(Reuters) - Peet’s Coffee & Tea [PEETC.UL] will expand its reach in the hot “third wave” coffee sector with the purchase of a majority stake in Intelligentsia Coffee, the two chains said on Friday.
The deal is the second this month for Peet’s, a pioneer in the craft U.S. coffee industry. It comes as upscale, independent coffee shops are popping up all over the United States - even as corporate rivals like Starbucks Corp (SBUX.O) and Dunkin’ Donuts (DNKN.O) keep adding shops.
Peet’s acquisition of Portland’s Stumptown Coffee Roasters from private equity firm TSG Consumer Partners will close soon and the Intelligentsia transaction is slated to be finished by year-end, Peet’s Chief Executive Dave Burwick told Reuters. Terms were not disclosed.
There has been a flurry of deals involving tiny chains that cater to sophisticated young taste makers who have basically grown up on Starbucks but now seek exotic and rare coffee drinks coaxed from traditional espresso machines or siphon and vacuum brewers by expert baristas.
Experts call this artisinal trend, coffee’s third wave.
“Their customers are willing to pay more and to wait longer because they feel like its a higher-quality, more unique experience,” said Bob Goldin, an executive vice president at food consultancy Technomic.
Chicago-based Intelligentsia, like Stumptown, will continue to operate independently. Intelligentsia co‐founders Doug Zell and Emily Mange as well as co‐owner Geoff Watts will retain a significant stake and remain actively involved in operations.
The 18- to 34-year-olds who are driving demand for ever-higher quality coffee, as well as craft beer and other artisan products, are seeking a variety of experiences, Burwick said.
“That’s the coffee connoisseur of the future. To be relevant, we have to provide those types of experiences,” Burwick said.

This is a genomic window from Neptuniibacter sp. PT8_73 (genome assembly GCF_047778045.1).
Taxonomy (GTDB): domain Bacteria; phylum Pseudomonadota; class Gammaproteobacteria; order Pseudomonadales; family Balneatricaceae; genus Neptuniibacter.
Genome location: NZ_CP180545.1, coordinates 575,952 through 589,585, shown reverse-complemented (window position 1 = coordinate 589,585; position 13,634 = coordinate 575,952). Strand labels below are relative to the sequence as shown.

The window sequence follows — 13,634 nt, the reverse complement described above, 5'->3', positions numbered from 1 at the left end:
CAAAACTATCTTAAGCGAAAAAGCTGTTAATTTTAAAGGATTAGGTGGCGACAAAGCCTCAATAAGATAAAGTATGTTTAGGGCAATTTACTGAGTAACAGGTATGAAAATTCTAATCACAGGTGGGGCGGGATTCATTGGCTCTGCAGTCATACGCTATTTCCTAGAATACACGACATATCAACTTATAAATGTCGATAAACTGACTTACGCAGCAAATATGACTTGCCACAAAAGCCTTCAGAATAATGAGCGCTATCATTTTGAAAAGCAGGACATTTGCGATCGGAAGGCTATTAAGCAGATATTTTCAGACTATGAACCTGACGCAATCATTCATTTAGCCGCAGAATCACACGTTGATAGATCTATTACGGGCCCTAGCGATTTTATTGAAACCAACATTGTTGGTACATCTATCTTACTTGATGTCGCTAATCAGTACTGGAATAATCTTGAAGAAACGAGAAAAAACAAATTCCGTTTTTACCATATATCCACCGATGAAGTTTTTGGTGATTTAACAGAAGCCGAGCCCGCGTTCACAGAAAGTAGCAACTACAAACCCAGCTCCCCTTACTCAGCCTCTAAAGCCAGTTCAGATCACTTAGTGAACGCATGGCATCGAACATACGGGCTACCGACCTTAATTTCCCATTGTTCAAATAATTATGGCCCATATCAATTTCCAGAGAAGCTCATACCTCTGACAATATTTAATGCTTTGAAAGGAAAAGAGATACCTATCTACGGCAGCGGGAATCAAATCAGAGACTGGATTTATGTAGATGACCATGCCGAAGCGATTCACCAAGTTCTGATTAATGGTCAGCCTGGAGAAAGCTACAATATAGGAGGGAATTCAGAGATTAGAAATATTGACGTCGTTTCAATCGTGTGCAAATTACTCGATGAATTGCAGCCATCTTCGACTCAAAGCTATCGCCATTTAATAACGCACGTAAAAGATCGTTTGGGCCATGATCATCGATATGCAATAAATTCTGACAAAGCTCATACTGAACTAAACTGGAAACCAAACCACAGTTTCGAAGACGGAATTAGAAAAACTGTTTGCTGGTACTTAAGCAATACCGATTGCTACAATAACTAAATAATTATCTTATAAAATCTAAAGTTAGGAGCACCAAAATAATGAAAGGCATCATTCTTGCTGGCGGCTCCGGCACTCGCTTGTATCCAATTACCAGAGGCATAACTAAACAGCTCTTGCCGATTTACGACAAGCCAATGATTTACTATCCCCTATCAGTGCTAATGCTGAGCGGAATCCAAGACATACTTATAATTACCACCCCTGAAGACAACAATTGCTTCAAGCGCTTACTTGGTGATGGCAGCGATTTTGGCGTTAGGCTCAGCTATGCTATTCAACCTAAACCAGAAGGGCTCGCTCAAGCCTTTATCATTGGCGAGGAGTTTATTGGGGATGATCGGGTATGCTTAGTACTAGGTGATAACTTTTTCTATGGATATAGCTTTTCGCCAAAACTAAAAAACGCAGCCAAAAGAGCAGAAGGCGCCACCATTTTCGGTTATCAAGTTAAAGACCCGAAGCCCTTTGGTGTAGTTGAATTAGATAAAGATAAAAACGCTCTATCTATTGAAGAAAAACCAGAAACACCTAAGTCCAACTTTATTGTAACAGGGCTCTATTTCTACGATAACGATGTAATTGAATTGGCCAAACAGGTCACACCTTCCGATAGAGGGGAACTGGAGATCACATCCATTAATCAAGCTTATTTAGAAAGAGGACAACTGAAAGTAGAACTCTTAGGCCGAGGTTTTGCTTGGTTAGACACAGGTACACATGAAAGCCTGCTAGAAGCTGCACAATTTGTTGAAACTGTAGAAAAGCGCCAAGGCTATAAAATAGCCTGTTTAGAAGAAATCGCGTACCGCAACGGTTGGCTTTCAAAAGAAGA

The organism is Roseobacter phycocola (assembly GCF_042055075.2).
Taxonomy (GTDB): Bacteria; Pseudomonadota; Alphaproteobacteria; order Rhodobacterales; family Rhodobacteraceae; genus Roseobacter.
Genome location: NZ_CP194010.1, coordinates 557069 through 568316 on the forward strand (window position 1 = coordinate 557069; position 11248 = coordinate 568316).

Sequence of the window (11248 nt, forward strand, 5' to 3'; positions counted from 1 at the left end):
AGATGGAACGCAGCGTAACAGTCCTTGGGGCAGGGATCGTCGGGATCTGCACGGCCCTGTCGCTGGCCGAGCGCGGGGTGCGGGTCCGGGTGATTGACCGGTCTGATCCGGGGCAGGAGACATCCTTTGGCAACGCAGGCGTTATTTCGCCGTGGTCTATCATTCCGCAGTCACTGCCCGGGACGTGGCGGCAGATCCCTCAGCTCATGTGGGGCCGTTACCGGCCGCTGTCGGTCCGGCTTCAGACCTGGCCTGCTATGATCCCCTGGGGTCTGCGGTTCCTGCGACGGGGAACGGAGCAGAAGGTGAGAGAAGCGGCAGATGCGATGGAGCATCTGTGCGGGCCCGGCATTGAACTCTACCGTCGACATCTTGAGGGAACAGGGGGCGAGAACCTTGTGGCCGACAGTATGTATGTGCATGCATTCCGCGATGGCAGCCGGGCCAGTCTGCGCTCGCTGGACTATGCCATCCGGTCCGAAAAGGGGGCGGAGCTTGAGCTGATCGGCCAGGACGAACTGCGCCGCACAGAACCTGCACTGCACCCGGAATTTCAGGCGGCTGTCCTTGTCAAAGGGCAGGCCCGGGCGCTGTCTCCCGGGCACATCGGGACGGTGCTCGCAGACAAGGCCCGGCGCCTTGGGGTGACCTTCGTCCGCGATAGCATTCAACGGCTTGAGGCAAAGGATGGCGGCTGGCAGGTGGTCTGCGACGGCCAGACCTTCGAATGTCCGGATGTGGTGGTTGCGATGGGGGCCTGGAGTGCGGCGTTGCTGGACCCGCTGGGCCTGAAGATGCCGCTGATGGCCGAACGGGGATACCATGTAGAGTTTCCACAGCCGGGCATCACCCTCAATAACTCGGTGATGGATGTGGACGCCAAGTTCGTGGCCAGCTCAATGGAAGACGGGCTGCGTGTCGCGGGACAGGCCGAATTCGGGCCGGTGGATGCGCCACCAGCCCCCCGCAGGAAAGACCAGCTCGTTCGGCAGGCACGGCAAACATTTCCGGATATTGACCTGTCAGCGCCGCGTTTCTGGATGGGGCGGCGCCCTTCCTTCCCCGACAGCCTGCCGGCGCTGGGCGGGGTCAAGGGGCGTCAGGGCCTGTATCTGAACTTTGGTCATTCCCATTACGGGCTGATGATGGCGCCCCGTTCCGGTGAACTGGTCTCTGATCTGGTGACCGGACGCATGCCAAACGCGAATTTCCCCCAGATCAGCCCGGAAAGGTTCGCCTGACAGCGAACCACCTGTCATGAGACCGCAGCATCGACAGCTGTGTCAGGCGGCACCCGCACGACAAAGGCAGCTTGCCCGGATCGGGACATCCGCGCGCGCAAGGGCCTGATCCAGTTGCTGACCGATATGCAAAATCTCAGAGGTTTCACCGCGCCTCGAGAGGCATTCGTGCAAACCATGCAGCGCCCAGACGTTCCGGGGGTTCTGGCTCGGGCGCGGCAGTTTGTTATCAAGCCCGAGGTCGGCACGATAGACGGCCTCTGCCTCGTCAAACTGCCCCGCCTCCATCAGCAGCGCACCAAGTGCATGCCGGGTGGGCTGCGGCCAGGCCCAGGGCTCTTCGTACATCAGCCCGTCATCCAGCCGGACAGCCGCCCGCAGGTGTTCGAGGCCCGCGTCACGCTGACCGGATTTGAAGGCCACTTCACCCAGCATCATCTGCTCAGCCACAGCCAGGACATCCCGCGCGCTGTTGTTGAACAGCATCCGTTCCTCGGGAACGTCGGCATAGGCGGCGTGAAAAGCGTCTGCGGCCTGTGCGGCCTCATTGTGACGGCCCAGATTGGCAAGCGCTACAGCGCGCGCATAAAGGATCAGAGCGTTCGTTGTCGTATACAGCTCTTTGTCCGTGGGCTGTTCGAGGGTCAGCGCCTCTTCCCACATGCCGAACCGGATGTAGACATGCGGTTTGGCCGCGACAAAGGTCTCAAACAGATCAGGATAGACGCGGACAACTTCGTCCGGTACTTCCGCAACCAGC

The tie-up gives Chicago-based Intelligentsia added muscle, particularly when it comes to selling its packaged coffee in grocery and specialty food stores, Zell said.
Intelligentsia, Stumptown and Peet’s combined operate roughly 300 cafes. Those cafes will continue to use traditional espresso machines and make every drink by hand, the executives said. Starbucks, which now has more than 23,000 cafes around the world, years ago switched from traditional espresso machines to automated units to reduce worker injuries and speed up service.
Emeryville, California-based Peet’s is majority owned by JAB Holdings Co, a holding company controlled by Germany’s billionaire Reimann family. JAB also owns Caribou Coffee.
Other major third-wave players include San Francisco-based Philz Coffee and Oakland, California-based Blue Bottle Coffee, which recently raised $70 million in a funding round led by Fidelity. Blue Bottle already has scooped up Los Angeles’ Handsome Coffee Roasters and Tonx, a coffee subscription service.
Elsewhere, Chobani founder Hamdi Ulukaya has taken a stake in La Colombe Coffee Roasters.
Starbucks took direct aim at its third-wave rivals late last year, spending an estimated $20 million to open a showcase reserve coffee roastery and tasting room in its hometown of Seattle.
The world’s biggest coffee chain plans to open a similar facility in Asia next year and promises to add 100 reserve-only coffee shops in the coming years.
Additional reporting by Luc Cohen; editing by Matthew Lewis and Diane Craft